Two senior allies of Burkina Faso‘s deposed former president Blaise Compaore were sentenced to 10 and 20 years in prison, respectively, for organising a 2015 coup attempt against a transitional government.
A military court handed General Gilbert Diendere a 20-year prison term on Monday on charges of murder and harming state security.
General Djibrill Bassole, accused of treason, was given a 10-year prison sentence.
“This is a victory for the Burkinabe people, a victory for democracy and the rule of law,” said Prosper Farama, a lawyer for people injured in the coup attempt. “Only the people, by their legitimacy, confer power.”
The coup fizzled out within a week after army-backed demonstrators attacked the rebels’ barracks. Fourteen people were killed and more than 300 wounded during the unrest.
Diendere and Bassole were the leading figures in a 19-month trial of 84 people accused of the attempted overthrow of Burkina’s transitional government.
The coup was mounted by an elite unit of the army, the Presidential Security Regiment (RSP), on September 16, 2015, less than a month before scheduled general elections.
Compaore fled to Ivory Coast in 2014 after 27 years in office marked by assassinations and mounting public discord.
He was forced out by a revolt sparked by his attempts to extend his grip on power, and a transitional government took the helm.
Diendere, 60, who had been Compaore’s right-hand man and a former head of the RSP, became the head of the coup-makers’ governing body, the so-called National Council for Democracy.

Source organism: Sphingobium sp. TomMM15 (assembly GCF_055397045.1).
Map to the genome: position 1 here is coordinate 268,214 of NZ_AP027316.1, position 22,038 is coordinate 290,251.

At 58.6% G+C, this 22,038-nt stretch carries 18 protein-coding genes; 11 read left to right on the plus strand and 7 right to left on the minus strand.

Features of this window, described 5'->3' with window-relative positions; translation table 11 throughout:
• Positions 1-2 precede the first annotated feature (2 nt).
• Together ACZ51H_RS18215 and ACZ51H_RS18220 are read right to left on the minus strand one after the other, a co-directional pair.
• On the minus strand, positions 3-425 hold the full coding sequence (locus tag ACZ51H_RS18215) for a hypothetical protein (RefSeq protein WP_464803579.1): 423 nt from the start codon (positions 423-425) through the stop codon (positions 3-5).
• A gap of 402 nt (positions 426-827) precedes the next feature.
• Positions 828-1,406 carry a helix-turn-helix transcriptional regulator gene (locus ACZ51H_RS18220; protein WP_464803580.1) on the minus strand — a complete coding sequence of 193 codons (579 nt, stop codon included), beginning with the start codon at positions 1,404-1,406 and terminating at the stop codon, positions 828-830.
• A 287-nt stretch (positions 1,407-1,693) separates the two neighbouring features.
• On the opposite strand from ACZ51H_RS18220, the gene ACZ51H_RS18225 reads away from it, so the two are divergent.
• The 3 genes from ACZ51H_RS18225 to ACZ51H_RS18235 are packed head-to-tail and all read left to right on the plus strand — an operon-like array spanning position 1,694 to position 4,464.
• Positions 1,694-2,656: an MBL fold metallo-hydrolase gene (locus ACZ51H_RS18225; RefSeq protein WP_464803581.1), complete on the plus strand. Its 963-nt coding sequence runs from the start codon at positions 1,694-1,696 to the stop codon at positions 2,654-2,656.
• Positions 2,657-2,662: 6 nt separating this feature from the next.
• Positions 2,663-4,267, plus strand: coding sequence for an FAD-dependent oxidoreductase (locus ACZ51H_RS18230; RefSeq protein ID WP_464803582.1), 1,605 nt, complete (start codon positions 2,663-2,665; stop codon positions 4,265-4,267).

Bassole, 62, was a foreign minister under Compaore.
Both had denied the charges. But the prosecution, which had sought life sentences, said the pair had been instrumental in the events.
Diendere was “the main instigator in the coup” and Bassole “helped to prepare [it]”, said military prosecutor Pascaline Zoungrana.
Although the would-be putsch was quickly quelled, it had traumatic consequences for Burkina Faso, one of the world’s poorest countries with a history of chronic instability.
It dug a deep rift in the armed forces, weakening the ability to cope with mounting attacks by armed groups that have now killed more than 500 people, analysts say.
Last month attackers killed 24 soldiers in the deadliest assault yet on the country’s army.
Burkina, once among the region’s most peaceful countries, has also been riven by inter-ethnic violence over the last few years.
Many in Burkina Faso hoped the end of the trial would shed light on what happened and usher in reconciliation.
Guy Herve Kam, a lawyer representing civilian plaintiffs, said the trial had served the purposes of transparency.
“Today, we know who did what and, especially, why.”